Land Rover has announced that a Range Rover production model based on its stunning LRX concept car is closer to reality, thanks partly to a 27 million Government grant.
The money available is a grant for business investment, dependent on the car being built at the Halewood plant on Merseyside, where the Land Rover Freelander and Jaguar X-type are built. The grant isn't connected to any other support packages already announced by the Government.
Phil Popham, managing director of Land Rover said: 'We welcome the Government's support for this project, which would form a key part of our product plans and which we very much want to put into production.'
A final decision will be made later this year, but if the new car goes ahead it is expected to reach showrooms by 2011, with order books opening in 2010.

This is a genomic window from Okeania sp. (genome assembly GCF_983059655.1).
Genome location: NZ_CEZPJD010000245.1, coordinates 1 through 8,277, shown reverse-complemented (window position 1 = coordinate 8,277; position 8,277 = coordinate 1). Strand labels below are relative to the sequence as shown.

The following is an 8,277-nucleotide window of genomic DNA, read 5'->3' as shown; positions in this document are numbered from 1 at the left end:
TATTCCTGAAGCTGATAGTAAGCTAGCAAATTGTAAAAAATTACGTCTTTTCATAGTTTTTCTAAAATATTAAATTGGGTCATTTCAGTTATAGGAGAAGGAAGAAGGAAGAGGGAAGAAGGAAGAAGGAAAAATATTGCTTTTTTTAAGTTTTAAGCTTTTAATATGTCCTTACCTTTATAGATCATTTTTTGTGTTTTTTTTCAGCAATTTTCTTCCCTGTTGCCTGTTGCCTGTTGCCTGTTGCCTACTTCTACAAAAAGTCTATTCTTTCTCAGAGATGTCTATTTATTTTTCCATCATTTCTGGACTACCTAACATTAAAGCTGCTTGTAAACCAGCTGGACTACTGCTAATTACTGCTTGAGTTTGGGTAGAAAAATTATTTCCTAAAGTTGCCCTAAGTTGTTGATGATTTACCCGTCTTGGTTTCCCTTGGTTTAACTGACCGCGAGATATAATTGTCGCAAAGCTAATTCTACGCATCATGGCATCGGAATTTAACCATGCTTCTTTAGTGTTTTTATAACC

The new model would be the 'smallest, lightest and most efficient Range Rover that weve ever built', Popham said. 'It will have the premium-ness of a Range Rover, but all the hallmarks of a Land Rover in terms of practicality and usability.'
The striking, three-door LRX Concept was unveiled in December 2007. Land Rover says that the new model will be as close to the concept model as possible, but it has yet to confirm whether it will have three or five doors.
Prices haven't been finalised either, but there's expected to be some crossover with the Discovery.
Land Rover says the new model will have low CO2 emissions. It's aiming for less than 150g/km for all models, but a hybrid version that will top 60mpg and emit less than 120g/km of CO2 is also on the cards.